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Dublin: 7 °C Wednesday 13 November, 2019
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Column: Cardinal Rules - on 'Endaism' (ignoring the worst-case scenario)

This week, the (not) Primate of All Ireland contemplates the usefulness of looking on the bright side. Incessantly.

(Not) Cardinal Sean Brady

ANOTHER WEEK OF supposed doom and gloom has passed. But once again, we in the house have made a valiant effort to struggle on despite all that life has thrown at us.

Monday

The priests and I are watching the news. Enda Kenny has been asked in the Dáil by Shane ‘busybody’ Ross if the government has a plan B should the Eurozone break up. “I do not contemplate, I do not contemplate, the failure of the Euro, or the break up of the Eurozone,” is what Enda Kenny says in response.

We all have to fight the urge to applaud. “He is so dynamic,” says Fr O’ Rourke who is blushing with the excitement of it all.

Fr Brennan is particularly taken with Enda Kenny’s attitude. He looks very thoughtful. “These are words to live by,” he says quietly to himself.

Meanwhile, I receive a phone call from Fr Flanagan in Las Vegas. I ask him how his trial is going.

“Oh, I wouldn’t call it that,” he says brightly. “It’s more of a small investigation into minor fiduciary matters. It’s no big deal really.”

“Does that mean the New York Times will stop reporting on it?” I ask.

He ignores my question. Maybe he hasn’t heard me, but he does ask me if I “have a spare lawyer handy?”

Tuesday

Fr Brennan’s budgie ‘Mr Pip’ has taken ill. He is off his bird seed, and he no longer does that charming little trick of chirping “murderer, murderer!” whenever Fr Maher steps into the room.

Fr Brennan rejects suggestions that he should bring Mr Pip to the vet. Instead Fr Brennan has adopted “a new conceptual system for dealing with life”. He calls it “Endaism”. This involves him reacting to all of life’s problems by simply refusing to contemplate any kind of worst case scenario, or indeed developing any kind of strategy to deal with it should the “very unlikely” worst case scenario come to pass.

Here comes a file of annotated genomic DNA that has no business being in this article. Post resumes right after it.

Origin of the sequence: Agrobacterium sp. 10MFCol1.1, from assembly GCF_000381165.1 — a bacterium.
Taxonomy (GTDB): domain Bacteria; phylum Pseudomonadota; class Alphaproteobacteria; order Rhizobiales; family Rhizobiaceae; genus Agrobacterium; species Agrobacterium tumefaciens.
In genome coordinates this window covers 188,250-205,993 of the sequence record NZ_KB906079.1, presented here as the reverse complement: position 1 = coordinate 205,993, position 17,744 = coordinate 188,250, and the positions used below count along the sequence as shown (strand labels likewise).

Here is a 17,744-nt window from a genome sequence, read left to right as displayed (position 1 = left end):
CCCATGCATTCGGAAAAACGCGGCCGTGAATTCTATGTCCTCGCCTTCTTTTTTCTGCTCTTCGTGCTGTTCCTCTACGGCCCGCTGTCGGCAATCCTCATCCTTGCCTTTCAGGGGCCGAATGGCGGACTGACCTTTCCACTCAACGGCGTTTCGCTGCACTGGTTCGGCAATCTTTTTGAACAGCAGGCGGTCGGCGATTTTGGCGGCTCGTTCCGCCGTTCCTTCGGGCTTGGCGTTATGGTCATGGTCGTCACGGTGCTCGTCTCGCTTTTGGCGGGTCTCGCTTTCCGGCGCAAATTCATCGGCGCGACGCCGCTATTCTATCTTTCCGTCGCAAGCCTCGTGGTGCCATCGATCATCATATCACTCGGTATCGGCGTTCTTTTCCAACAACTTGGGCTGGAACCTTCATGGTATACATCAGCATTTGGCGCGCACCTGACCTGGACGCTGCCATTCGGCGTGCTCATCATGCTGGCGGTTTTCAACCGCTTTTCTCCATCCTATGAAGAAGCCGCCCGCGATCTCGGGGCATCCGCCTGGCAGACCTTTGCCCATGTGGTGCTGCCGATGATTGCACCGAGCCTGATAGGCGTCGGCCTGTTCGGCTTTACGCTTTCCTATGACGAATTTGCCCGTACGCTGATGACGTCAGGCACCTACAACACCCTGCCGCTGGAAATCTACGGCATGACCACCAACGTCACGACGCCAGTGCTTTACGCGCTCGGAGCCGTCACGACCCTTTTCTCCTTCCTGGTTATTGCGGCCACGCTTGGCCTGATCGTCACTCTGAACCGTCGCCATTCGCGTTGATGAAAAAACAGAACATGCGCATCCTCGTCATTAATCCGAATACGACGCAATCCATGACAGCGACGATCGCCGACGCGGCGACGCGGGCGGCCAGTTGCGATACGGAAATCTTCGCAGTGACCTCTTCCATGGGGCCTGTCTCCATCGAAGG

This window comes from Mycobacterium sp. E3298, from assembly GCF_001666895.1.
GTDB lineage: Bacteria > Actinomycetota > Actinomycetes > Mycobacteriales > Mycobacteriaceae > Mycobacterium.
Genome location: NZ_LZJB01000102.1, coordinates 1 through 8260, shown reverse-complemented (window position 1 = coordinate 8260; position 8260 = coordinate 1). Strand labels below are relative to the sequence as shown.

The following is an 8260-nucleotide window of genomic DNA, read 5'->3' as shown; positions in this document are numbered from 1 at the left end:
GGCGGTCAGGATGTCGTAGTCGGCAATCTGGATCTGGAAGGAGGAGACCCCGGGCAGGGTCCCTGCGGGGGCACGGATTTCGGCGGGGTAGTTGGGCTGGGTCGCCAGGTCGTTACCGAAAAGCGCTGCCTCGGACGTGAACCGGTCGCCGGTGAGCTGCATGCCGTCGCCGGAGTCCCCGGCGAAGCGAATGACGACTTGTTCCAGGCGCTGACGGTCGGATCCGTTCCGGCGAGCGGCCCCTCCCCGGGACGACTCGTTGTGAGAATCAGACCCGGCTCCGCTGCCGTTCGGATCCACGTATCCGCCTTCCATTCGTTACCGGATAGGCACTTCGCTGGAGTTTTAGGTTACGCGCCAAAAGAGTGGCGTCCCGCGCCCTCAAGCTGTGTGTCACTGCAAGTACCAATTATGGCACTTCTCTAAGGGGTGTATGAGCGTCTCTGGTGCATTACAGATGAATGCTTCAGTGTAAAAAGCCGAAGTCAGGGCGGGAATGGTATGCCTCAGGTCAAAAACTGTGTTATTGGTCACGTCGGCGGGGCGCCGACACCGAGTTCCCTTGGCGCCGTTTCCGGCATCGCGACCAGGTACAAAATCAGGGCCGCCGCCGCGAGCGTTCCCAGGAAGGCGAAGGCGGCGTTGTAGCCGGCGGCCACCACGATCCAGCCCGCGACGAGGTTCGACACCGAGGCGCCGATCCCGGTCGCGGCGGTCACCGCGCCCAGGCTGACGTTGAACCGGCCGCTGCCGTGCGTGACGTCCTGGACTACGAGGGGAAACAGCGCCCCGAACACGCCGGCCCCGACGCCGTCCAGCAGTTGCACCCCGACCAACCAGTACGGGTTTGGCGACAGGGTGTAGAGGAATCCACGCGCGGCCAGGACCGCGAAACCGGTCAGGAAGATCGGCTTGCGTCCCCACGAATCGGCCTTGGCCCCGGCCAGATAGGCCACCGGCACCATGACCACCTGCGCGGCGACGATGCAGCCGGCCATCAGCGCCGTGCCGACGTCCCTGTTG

Fr Lawlor points out that this could well involve ignoring any potential catastrophe to the point of recklessness. Fr Brennan rejects Fr Lawlor’s point of view, and refuses to contemplate it.

Another phone call from Fr Flanagan. I fill him in on the €3.6 billion accounting error uncovered in the Department of Finance. Fr Flanagan laughs heartily. “Sure what’s a few misplaced zeros? At least that’s what I said to my accountant. And my investors. And the judge. It’ll all sort itself out.”

I tell him that people are demanding that Kevin Cardiff bear a certain amount of responsibility for what happened. “You mean they want to blame the man in charge?” he says. “Indeed they do,” I reply. Even across the Atlantic I can sense Fr Flanagan shaking his head in incomprehension. “Well, I never,” he says. I shake my own head in sympathy.

Later that night Mr Pip rallies. Things are looking good.

Wednesday

Mr Pip has fallen into a coma. Fr Brennan says he “does not contemplate anything bad that might happen because Mr Pip is in a coma”. While I admire his dedication to his new way of thinking, I can’t help but feel that it has certain limitations. Not least because of the events of last night when Fr Brennan “did not contemplate” the consequences of putting his favourite shirt into a white wash. The consequences being twelve pink surplices and a ruined Disneyland t-shirt.

An emotional Fr Flanagan rings to tell me it’s the anniversary of the night his Lamborghini was repossessed. “How did they expect me to get around to see my parishioners in an efficient manner, I said to the nice FBI man.”

Thursday

Mr Pip is still unresponsive. We have tried everything, including talking to him, singing to him, and even playing him Fr Deegan’s copy of Lionel Richie’s Greatest Hits. Fr Maher has even tried jumping up and shouting “Boo!” into the cage every five minutes.

In the only bit of avian related good news we have learned that the two gay penguins in Toronto Zoo are to be separated. It is a small victory for the forces of good, and we put it on our “Victory chart” between David Norris losing the presidential election and George Michael recently failing to completely fill the O2.

Later, I share a jovial pre sentencing phone call with Fr Flanagan, during which I inform him that Alan Shatter has lost half a million after investing his own money in the US property market.

“His own money?” gasps an incredulous Fr Flanagan. “Well now, that’s where he loses all my sympathy.”

Friday

It seems that not contemplating the eventual demise of Mr Pip hasn’t worked for a distraught Fr Brennan. Indeed the poor bird expired poignantly during the 12 inch version of “Dancing on the Ceiling.” A slightly over enthusiastic Fr Maher delivers the eulogy over the grave in the back garden.

A sad sad day, brightened only by the news that two of Fr Flanagan’s ten years are to be suspended, and the fact that he has been told he will be sharing a cell with Wesley Snipes.

Remember, there is always a silver lining.

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(Not) Cardinal Sean Brady

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